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IBM Settles on SATA

LAS VEGAS -- Networld+Interop -- While IBM Corp. (NYSE: IBM) announced its first full-fledged SATA FastT storage system in Cambridge, Mass., today, a group of vendors and users at Networld+Interop discussed using SATA (Serial Advanced Technology Attachment) in a panel on new storage protocols.

Considering the discussion included a handful of active SATA users and vendors, you have to wonder why IBM just got around to offering a system with SATA only. IBM previously offered SATA as part of an expansion draw for its FastT 600, which the new FastT100 replaces on the low end of IBMs open storage systems (see IBM's SATA-Day Arrives).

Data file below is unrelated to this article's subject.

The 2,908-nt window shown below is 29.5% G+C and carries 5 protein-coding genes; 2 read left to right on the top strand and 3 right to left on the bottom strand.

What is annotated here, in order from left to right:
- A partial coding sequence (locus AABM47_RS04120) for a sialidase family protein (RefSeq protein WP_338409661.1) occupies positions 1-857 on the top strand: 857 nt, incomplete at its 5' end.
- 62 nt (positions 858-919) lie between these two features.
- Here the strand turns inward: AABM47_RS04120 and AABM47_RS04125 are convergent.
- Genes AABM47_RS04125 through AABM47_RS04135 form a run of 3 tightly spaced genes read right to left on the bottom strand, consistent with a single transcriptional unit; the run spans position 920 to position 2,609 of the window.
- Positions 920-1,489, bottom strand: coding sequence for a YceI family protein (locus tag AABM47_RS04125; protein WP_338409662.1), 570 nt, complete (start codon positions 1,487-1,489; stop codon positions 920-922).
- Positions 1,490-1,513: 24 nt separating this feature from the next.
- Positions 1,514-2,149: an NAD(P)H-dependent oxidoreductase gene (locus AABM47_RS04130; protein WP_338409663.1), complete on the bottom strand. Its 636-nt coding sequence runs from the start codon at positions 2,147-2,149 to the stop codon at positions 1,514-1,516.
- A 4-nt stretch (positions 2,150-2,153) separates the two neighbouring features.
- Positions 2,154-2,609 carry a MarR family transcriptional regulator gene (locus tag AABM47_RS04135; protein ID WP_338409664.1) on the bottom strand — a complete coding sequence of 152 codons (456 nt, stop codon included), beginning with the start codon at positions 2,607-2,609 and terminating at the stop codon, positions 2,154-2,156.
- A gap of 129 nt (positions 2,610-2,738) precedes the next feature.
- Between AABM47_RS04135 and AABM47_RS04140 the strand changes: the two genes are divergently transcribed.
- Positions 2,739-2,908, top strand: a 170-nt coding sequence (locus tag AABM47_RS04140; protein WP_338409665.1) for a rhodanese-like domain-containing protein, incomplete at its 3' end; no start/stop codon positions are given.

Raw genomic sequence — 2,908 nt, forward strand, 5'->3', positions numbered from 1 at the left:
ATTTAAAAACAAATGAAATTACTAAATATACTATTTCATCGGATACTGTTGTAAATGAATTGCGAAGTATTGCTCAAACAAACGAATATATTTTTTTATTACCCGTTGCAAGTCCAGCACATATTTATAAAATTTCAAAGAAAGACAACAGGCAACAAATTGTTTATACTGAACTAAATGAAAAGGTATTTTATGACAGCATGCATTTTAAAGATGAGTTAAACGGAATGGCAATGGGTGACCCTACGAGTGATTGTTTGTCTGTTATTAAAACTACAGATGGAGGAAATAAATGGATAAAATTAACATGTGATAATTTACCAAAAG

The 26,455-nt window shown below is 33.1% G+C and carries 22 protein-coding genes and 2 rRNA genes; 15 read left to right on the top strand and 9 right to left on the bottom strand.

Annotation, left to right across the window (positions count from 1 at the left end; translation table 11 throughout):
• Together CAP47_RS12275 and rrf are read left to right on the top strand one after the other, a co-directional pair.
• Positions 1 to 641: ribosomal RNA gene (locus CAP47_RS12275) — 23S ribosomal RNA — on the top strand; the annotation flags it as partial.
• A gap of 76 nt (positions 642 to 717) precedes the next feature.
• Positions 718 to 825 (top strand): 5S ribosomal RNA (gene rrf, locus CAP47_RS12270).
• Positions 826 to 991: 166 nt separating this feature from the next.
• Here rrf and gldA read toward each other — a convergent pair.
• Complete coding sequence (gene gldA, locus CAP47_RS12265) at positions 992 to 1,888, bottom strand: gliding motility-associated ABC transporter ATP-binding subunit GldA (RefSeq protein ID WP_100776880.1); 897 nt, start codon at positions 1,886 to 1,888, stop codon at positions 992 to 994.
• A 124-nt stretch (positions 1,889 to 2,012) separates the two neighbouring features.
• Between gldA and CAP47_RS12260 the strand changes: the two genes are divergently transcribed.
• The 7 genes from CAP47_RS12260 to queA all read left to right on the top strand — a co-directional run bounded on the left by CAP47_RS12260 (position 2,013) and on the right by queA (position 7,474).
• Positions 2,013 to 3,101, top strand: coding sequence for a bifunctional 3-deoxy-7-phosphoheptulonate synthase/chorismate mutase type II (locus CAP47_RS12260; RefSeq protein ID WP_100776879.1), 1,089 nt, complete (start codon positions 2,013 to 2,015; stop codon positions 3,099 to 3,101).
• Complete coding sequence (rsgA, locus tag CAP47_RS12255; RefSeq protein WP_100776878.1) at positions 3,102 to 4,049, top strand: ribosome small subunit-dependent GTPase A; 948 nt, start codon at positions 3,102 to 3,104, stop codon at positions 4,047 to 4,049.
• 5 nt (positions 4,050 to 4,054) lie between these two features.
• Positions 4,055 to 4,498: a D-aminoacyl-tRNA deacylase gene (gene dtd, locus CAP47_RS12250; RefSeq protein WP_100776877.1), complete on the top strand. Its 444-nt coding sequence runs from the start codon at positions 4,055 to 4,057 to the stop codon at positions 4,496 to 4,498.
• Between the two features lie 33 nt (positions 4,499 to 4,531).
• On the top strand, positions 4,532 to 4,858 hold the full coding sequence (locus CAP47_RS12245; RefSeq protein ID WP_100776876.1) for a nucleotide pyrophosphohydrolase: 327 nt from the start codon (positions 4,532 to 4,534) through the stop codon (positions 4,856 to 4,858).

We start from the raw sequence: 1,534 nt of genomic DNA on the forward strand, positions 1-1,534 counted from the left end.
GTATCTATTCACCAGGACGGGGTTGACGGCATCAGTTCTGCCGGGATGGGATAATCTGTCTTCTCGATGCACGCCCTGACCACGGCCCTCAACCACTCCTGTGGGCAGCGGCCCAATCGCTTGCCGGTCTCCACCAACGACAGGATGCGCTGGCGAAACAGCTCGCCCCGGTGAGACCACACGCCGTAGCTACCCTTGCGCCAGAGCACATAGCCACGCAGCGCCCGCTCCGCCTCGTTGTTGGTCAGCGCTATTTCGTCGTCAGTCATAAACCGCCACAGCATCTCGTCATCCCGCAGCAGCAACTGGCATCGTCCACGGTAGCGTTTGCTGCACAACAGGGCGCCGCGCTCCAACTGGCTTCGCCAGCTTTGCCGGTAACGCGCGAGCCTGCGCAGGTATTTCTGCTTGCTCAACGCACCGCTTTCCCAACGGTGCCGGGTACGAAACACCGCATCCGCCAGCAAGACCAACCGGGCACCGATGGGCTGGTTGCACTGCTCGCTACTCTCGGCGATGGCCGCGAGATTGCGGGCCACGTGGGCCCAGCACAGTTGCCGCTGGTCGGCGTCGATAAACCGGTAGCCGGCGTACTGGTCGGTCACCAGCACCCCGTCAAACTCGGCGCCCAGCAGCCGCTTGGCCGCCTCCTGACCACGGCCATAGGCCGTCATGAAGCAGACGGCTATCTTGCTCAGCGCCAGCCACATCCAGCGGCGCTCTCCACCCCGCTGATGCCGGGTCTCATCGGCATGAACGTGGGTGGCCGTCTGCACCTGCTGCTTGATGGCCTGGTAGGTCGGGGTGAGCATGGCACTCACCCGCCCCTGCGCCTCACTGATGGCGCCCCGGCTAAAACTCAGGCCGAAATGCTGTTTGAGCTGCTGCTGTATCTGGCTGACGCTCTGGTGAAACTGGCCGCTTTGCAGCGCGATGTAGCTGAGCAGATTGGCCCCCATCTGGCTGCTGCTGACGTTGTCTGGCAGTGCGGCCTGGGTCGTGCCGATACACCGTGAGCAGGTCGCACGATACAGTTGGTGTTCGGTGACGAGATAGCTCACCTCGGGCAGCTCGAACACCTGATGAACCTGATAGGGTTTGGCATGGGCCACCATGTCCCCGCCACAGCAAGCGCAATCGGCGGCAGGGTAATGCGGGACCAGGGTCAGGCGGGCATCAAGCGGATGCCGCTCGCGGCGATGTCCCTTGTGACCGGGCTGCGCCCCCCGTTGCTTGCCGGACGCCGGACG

IBM is aiming the new system at financial services organizations and small enterprises that need to retain storage for a long time and don’t want to pay for Fibre Channel drives. SATA drives are substantially lower in cost than Fibre Channel, but users pay a performance price. Pete McCaffrey, part of IBM’s total storage marketing team, says the FastT100 will cost about 25 percent less than the FastT600. IBM also said it will offer write-once/read-many (WORM) tape cartridges for its model 3592 enterprise tape drive.

IBM hopes the combination of SATA and WORM [ed. note: SWORMATA?] will help it gain customers looking to tier storage according to its importance. SATA is considered best for secondary storage while archived data goes to tape. That’s a common strategy among storage vendors these days, and the crux of EMC Corp.'s (NYSE: EMC) Information Lifecycle Management (ILM) initiative.

While IBM is just getting to its first full SATA system, EMC says SATA drives were a big seller last quarter on its Clariion and Centerra systems. Network Appliance Inc. (Nasdaq: NTAP) also has reported strong SATA sales.

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